Most Red States Take More Money From Washington Than They Put In
The deficit contributions from Red states tells you why the GOP is full of so many outrages of the day and why their pundits live on bilious bluster — they have to distract the public from reality. They can’t handle the truth, they can’t create a new direction because they’ve painted themselves into a tea party corner.
This is why they witch hunt planned parenthood and continuously gravitate back to social issues - when they face fiscal issues they face the hard choices of the policies they pretend to support. The truth is that if they enacted their policies on their own constituents they would all get deselected and they damned well know it.
It’s no secret: The federal budget is expanding faster than tax revenues, a trend that’s been fueled by the rapid growth of entitlement programs and exacerbated by the recession. As a recent New York Times article documents, even as fiscally conservative lawmakers complain about deficit spending, their constituents don’t want to give up the Social Security checks, Medicare benefits, and earned income tax credits that provide a safety net for the struggling middle class.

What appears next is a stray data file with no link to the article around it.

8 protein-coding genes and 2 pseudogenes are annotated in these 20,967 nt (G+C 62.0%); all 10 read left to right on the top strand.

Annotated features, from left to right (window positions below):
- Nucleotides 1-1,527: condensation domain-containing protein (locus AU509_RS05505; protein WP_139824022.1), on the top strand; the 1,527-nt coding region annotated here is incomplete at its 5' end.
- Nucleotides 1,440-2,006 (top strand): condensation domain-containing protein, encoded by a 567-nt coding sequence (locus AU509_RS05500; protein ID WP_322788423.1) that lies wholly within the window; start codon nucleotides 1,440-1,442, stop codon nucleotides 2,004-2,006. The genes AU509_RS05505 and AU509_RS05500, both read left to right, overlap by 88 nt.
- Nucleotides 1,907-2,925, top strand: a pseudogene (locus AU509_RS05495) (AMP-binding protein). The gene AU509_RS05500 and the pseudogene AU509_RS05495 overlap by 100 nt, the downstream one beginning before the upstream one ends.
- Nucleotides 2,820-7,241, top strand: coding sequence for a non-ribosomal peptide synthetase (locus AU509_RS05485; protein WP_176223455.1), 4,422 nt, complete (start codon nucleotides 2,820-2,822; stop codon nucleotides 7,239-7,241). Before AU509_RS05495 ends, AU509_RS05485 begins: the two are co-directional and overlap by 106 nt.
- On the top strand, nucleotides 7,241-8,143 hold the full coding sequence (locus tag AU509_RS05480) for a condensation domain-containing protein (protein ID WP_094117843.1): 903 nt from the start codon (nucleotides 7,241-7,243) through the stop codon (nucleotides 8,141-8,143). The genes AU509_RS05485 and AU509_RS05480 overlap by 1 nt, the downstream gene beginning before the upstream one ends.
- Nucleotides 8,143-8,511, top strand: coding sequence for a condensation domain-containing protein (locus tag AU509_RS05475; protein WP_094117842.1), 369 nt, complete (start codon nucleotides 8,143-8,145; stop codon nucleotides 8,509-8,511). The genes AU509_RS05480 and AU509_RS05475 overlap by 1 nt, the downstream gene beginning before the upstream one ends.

This gap between political perception and fiscal reality is also reflected in the distribution of tax dollars at the state level: Most politically “red” states are financially in the red when it comes to how much money they receive from Washington compared with what their residents pay in taxes.
A look at 2010 Census and IRS data reveals that the 50 states and the District of Columbia, on average, received $1.29 in federal spending for every federal tax dollar they paid. That means that some states are getting a lot more than they put in, and vice versa. The states that contributed more in taxes than they got back in spending were more likely to have voted for Obama in 2008 and were more likely to be largely urban. (There are some clear exceptions: For instance, New Mexico, a rural, Democratic state, gets more federal money per tax dollar than any other state.)